103Sphygmomanometers Types Mercury-gravity Aneroid Automated Components: Components:Pressure manometerInflatable rubber bladder within an inelastic coveringSize is importantWidth - 40% arm circumferenceLength – 80% arm circumferenceMost are markedRubber hand bulb and pressure control valve
105Technique of Blood Pressure Measurement: The patientNot smoking, ingesting caffeine, or vigorous activity for 30 min priorRest sitting comfortably for 5 – 10 minRoom quiet and warmArm rested and free of clothing
106Technique of Blood Pressure Measurement: Be aware of conditions which may alter BPDialysis fistulaLymphedemaAtherosclerosisAnxiety (white coat hypertension)Circadian variation
112THE AUSCULTATORY GAPTHE DISAPPERANCE OF THE PHASE 1 KOROTKOFF SOUNDS IN SYSTOLE WITH REAPPEARANCE ABOVE THE DIASTOLIC PRESSURE.AVOID BY PALPATING THE DISTAL PULSE UNTIL IT DISAPPEARS DURING CUFF INFLATION.MECHANISM UNKNOWN ?ATHEROSCLEROTIC PLAQUE.20% OF ELDERLY PATIENTS.MAY LEAD TO INACCURATE SYSTOLIC AND DIASTOLIC READING. FALSELY LOW SBP OR FALSELY HIGH DBP.150/98200/98 WITH AN AUSCULTATORY GAP BETWEENCAVALLINI MC ANN INTERN MED 124: ;1996BATES GUIDE TO THE PHYSICAL EXAMINATION 8TH ED.
113Phases of the Korotkoff Sounds Starts with a loud “thud”Recorded at level when 2 beats heard in a rowSystolicThere may be an auscultatory gapPhase 2A blowing or swishing soundPhase 3Softer thud than phase 1Still crispPhase 4MuffingSofter blowing sounds that disappearsPhase 5SilenceDiastolic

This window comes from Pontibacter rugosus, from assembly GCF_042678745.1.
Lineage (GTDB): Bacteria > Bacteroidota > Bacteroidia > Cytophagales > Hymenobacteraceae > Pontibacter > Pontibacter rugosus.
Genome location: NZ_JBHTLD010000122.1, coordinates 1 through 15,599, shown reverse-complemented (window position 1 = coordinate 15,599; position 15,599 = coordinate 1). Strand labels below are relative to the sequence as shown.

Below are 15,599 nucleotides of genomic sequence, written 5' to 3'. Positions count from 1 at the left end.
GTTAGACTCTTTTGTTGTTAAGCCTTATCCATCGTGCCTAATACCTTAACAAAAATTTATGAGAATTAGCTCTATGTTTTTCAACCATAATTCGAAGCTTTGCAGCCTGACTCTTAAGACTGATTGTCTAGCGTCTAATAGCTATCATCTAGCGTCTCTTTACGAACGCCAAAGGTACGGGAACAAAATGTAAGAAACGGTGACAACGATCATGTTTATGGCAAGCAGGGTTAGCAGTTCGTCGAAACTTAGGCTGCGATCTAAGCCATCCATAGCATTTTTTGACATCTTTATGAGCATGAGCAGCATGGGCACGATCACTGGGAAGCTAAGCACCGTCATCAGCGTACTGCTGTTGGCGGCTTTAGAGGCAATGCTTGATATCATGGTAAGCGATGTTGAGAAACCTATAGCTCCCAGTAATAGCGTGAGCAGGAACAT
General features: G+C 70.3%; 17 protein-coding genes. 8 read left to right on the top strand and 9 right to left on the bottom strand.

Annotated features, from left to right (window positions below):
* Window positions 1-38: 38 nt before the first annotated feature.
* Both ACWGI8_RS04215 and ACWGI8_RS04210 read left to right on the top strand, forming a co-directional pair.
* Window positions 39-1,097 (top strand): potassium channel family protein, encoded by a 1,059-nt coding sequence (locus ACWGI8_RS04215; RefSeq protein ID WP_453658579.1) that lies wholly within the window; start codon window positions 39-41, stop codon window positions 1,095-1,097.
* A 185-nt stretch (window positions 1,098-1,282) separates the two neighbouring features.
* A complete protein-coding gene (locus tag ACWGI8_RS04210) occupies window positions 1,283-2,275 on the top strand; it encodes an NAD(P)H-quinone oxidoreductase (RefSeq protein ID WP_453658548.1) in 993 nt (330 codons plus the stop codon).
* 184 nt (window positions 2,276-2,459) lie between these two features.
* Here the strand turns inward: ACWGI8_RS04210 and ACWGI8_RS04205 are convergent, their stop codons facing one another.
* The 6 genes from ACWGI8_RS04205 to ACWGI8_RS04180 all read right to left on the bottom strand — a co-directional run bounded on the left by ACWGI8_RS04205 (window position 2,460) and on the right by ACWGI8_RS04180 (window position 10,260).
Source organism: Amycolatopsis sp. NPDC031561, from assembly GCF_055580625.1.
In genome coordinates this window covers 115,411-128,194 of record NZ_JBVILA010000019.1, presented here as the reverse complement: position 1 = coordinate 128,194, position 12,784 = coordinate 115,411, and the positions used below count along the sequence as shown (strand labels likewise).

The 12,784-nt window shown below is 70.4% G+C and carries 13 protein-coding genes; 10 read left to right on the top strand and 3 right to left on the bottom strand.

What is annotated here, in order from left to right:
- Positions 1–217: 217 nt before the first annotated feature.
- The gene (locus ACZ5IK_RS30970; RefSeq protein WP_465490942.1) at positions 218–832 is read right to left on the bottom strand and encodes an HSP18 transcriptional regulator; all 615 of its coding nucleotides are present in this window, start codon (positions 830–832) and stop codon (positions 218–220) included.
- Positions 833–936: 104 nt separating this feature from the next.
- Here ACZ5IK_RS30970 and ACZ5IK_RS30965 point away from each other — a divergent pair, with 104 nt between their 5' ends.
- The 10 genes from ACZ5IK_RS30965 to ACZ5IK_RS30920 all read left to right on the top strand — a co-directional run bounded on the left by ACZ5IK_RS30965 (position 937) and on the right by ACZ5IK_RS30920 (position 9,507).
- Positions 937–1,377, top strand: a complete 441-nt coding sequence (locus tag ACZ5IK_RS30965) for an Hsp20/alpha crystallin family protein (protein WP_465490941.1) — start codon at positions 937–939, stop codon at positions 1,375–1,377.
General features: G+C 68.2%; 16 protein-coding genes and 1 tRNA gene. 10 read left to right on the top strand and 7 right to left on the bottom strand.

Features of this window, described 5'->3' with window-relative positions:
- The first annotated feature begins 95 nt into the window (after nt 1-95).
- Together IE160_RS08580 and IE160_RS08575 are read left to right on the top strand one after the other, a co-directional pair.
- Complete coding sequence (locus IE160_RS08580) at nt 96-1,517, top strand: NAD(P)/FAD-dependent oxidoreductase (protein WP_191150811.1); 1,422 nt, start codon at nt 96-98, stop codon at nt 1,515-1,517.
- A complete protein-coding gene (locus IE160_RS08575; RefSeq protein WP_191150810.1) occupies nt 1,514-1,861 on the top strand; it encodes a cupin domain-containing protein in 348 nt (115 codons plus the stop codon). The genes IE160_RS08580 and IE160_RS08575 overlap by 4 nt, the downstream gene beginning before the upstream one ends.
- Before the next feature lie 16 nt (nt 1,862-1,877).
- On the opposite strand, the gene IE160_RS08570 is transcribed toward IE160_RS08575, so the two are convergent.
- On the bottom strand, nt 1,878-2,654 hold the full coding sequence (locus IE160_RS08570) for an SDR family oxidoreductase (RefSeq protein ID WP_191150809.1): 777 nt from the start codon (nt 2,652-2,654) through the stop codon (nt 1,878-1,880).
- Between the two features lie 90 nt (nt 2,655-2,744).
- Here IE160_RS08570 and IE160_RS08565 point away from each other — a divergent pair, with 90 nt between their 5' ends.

114Diastolic Blood Pressure: Special Considerations:Some controversy if phase 4 or phase 5 is DBPRecorded at phase 5, disappearance of soundsUsually phase 4 and 5 are close, < 5 mm HgIf more than 10 mm Hg apartRecord as:160/90/68In some patients, ex: Aortic regurgitation, sounds never disappear.Record as: 150/70/0
115Blood Pressure1. Position the patient's arm so the anticubital fold is level with the heart. Support the patient's arm with your arm or a bedside table.2. Center the bladder of the cuff over the brachial artery approximately 2.5 cm above the anticubital fold. Proper cuff size is essential to obtain an accurate reading. Be sure the index line falls between the size marks when you apply the cuff. Position the patient's arm so it is slightly flexed at the elbow.
116Blood Pressure3. Palpate the radial pulse and inflate the cuff until the pulse disappears. This is a rough estimate of the systolic pressure.4. Place the stethoscope over the brachial artery.
117Blood Pressure5. Inflate the cuff to 30 mmHg above the estimated systolic pressure. Release the pressure slowly, no greater than 5 mmHg per second. The level at which you consistently hear beats is the systolic pressure.
118Blood Pressure6. Continue to lower the pressure until the sounds muffle and disappear. This is the diastolic pressure. Record the blood pressure as systolic over diastolic ("120/70" for example).
119Errors in BP Measurement Cuff too smallCuff too largeArm held below heartLoose cuff
120Accurate BP Measurements Proper patient conditions - Sitting, relaxed, no caffeine or smoking, etcErrors in measurement – Cuff size, technique“White coat” hypertensionPseudohypertensionHome BP measurements24 hour ambulatory measurements
121CIRCADIAN PATTERNS OF BLOOD PRESSURE NORMALLY BLOOD PRESSURE FALLS AT NIGHT AND EARLY MORNING.NEJM 347: ;2002